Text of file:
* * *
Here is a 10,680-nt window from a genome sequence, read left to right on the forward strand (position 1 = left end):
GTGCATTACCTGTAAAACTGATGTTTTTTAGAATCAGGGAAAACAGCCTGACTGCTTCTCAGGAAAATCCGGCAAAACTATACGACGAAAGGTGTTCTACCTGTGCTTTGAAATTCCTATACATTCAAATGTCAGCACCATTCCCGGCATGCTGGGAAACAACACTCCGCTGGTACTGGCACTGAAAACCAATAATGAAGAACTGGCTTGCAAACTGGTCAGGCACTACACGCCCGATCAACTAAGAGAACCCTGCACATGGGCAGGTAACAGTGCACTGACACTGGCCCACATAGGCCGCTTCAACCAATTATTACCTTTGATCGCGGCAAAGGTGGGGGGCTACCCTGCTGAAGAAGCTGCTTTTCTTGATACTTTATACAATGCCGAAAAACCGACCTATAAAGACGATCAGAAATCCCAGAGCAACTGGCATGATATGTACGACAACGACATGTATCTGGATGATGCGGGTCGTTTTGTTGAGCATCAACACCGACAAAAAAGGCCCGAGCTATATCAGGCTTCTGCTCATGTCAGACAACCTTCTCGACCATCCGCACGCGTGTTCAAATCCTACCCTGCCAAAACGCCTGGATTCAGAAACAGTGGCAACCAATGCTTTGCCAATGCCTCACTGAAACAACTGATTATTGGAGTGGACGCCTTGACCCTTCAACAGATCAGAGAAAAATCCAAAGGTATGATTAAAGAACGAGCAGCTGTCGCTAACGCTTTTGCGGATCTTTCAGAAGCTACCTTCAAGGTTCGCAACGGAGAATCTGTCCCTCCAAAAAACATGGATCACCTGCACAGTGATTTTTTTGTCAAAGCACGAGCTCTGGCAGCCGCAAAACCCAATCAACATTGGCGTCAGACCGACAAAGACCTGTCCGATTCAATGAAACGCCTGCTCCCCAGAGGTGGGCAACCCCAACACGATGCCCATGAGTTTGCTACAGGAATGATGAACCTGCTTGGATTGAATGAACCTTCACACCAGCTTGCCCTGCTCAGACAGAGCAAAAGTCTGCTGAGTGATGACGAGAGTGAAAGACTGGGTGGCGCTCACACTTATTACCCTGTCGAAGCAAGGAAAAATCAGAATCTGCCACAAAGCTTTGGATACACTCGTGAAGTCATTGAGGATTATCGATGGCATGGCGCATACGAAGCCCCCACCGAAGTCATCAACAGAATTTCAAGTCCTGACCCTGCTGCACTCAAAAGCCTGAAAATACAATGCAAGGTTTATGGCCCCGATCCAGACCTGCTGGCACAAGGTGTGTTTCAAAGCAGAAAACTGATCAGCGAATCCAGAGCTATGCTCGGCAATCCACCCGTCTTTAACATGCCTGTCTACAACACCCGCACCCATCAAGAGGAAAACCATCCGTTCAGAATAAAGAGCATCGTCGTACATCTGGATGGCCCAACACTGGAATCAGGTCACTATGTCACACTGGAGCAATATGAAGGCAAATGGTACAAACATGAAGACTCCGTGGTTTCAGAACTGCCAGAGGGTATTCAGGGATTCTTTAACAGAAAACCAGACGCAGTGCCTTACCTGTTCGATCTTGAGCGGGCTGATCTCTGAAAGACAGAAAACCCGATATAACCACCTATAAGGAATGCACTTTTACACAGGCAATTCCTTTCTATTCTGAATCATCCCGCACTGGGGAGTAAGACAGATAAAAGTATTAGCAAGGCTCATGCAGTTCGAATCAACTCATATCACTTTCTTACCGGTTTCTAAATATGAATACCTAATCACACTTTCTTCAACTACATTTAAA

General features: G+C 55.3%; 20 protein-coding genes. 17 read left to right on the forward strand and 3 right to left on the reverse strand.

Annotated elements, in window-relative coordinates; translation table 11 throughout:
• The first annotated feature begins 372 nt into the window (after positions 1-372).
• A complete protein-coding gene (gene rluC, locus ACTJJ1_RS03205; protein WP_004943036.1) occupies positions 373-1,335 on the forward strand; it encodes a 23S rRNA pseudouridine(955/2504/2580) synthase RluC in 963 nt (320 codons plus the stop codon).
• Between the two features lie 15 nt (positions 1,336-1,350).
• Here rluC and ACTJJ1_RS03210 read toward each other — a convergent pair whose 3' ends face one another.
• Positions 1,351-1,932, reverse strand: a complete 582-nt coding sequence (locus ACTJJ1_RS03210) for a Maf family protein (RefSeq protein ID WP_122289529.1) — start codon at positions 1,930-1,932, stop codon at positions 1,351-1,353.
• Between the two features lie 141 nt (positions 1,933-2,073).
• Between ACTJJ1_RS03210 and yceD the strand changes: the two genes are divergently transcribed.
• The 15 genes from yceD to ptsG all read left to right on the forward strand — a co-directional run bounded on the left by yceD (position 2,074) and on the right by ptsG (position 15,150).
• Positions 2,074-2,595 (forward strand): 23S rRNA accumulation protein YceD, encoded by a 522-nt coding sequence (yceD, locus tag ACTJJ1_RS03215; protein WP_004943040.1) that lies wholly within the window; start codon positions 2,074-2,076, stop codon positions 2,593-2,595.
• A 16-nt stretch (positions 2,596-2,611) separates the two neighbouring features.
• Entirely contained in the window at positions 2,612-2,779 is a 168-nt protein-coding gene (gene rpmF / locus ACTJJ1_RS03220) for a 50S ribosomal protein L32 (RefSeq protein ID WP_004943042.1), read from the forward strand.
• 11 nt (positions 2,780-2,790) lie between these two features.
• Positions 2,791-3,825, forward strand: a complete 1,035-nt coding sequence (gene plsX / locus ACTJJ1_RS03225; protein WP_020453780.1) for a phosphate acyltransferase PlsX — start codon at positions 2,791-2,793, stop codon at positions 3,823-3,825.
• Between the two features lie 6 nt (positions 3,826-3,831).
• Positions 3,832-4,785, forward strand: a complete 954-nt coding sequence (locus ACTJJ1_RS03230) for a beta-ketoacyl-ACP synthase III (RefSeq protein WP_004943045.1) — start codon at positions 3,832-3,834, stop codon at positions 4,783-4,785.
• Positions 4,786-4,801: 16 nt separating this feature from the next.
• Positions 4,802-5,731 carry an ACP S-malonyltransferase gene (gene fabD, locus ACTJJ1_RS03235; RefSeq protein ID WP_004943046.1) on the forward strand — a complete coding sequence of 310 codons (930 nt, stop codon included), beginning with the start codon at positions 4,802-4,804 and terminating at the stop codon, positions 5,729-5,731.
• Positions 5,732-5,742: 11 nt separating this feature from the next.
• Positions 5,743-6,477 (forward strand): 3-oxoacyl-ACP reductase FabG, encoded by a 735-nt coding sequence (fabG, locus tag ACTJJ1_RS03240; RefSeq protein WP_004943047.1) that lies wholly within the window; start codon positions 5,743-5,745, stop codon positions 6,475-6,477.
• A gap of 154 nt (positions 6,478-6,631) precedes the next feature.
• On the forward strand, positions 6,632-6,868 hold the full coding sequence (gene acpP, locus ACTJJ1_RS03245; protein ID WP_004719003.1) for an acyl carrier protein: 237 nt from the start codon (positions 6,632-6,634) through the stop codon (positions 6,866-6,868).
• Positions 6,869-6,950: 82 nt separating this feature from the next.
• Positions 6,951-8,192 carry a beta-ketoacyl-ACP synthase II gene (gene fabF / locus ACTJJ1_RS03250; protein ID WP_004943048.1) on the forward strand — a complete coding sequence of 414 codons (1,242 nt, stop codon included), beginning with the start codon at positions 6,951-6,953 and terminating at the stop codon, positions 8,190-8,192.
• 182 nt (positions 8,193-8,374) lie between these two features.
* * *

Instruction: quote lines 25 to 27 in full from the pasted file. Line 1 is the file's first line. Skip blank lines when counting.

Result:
• On the forward strand, positions 6,632-6,868 hold the full coding sequence (gene acpP, locus ACTJJ1_RS03245; protein ID WP_004719003.1) for an acyl carrier protein: 237 nt from the start codon (positions 6,632-6,634) through the stop codon (positions 6,866-6,868).
• Positions 6,869-6,950: 82 nt separating this feature from the next.
• Positions 6,951-8,192 carry a beta-ketoacyl-ACP synthase II gene (gene fabF / locus ACTJJ1_RS03250; protein ID WP_004943048.1) on the forward strand — a complete coding sequence of 414 codons (1,242 nt, stop codon included), beginning with the start codon at positions 6,951-6,953 and terminating at the stop codon, positions 8,190-8,192.